Linked Labor Histories: New England, Colombia, and the Making of a Global Working Classby Aviva Chomsky
Pub. Date: 04/01/2008
Publisher: Duke University Press Books
Exploring globalization from a labor history perspective, Aviva Chomsky provides historically grounded analyses of migration, labor-management collaboration, and the mobility of capital. She illuminates the dynamics of these movements through case studies set mostly in New England and Colombia. Taken together, the case studies offer an intricate portrait of two… See more details below
Exploring globalization from a labor history perspective, Aviva Chomsky provides historically grounded analyses of migration, labor-management collaboration, and the mobility of capital. She illuminates the dynamics of these movements through case studies set mostly in New England and Colombia. Taken together, the case studies offer an intricate portrait of two regions, their industries and workers, and the myriad links between them over the long twentieth century, as well as a new way to conceptualize globalization as a long-term process.
Chomsky examines labor and management at two early-twentieth-century Massachusetts factories: one that transformed the global textile industry by exporting looms around the world, and another that was the site of a model program of labor-management collaboration in the 1920s. She follows the path of the textile industry from New England, first to the U.S. South, and then to Puerto Rico, Japan, Mexico, Central America, the Caribbean, and Colombia. She considers how towns in Rhode Island and Massachusetts began to import Colombian workers as they struggled to keep their remaining textile factories going. Most of the workers eventually landed in service jobs: cleaning houses, caring for elders, washing dishes.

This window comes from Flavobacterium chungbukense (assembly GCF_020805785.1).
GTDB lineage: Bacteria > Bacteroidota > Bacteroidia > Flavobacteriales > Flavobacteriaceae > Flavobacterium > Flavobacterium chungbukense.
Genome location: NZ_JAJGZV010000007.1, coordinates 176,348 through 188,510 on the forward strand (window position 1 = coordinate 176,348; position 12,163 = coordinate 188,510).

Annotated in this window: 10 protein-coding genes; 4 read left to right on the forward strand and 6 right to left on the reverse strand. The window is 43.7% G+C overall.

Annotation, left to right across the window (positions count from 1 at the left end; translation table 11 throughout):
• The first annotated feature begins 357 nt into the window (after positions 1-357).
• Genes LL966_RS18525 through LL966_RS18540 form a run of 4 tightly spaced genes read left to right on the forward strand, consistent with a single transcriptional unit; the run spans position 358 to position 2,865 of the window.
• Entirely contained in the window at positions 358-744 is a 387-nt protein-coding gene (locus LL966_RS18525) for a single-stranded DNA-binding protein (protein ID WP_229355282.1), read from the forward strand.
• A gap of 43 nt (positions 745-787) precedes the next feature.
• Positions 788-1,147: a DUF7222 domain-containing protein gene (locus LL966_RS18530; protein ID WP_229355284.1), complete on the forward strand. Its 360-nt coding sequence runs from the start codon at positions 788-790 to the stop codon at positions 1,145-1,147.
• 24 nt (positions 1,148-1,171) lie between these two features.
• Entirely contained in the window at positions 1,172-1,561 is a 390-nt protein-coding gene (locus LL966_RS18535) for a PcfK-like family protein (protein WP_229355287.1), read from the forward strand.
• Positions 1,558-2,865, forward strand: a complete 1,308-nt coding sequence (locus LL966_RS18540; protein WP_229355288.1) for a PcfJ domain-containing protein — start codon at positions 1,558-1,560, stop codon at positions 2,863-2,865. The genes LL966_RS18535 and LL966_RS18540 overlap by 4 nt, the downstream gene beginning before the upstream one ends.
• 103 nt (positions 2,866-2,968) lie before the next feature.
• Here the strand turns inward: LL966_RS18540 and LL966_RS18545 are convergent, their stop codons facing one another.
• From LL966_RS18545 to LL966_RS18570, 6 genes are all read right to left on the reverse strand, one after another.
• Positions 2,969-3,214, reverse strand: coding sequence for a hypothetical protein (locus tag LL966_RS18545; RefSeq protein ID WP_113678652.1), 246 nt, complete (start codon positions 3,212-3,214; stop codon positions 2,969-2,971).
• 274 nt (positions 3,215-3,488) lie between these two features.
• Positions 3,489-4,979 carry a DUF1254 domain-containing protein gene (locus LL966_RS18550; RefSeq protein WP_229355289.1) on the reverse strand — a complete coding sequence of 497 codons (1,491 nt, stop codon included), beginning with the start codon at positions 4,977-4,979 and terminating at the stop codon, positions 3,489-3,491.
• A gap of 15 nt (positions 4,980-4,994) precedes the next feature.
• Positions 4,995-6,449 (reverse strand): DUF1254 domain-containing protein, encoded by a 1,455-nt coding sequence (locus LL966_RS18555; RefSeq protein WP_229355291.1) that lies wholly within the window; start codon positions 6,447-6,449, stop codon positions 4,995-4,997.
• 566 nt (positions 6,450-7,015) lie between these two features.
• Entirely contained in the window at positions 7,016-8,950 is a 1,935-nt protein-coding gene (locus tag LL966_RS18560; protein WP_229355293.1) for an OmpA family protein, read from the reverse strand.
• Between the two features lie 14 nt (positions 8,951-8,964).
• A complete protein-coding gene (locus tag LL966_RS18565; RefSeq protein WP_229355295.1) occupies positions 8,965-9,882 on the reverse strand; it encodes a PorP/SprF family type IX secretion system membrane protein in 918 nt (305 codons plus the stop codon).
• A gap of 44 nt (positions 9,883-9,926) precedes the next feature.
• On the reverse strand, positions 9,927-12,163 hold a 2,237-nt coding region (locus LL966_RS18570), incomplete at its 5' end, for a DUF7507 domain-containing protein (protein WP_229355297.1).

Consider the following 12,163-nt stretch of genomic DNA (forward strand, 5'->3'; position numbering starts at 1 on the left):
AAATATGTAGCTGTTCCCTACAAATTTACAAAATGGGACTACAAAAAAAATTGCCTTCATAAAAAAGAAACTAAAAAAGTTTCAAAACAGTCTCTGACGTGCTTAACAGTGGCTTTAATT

Focusing on Colombia between the 1960s and the present, Chomsky looks at the Urabá banana export region, where violence against organized labor has been particularly acute, and, through a discussion of the AFL-CIO’s activities in Colombia, she explores the thorny question of U.S. union involvement in foreign policy. In the 1980s, two U.S. coal mining companies began to shift their operations to Colombia, where they opened two of the largest open-pit coal mines in the world. Chomsky assesses how different groups, especially labor unions in both countries, were affected. Linked Labor Histories suggests that economic integration among regions often exacerbates regional inequalities rather than ameliorating them.
Table of Contents
Part I. New England
1. The Draper Company: From Hopedale to Medellín and Back 15
2. The Naumkeag Steam Cotton Company: Labor-Management Collaboration and Its Discontents 48
3. Guns, Butter, and the New (Old) International Division of Labor 93
4. Invisible Workers in a Dying Industry: Latino Immigrants in New England Textile Towns 142
Part II. Colombia
5. The Cutting Edge of Globalization: Neoliberalism and Violence in Colombia's Banana Zone 181
6. Taking Care of Business in Colombia: U.S. Multinationals, the U.S. Government, and the AFL-CIO 222
7. Mining the Connections: Where Does Your Coal Come From? 264
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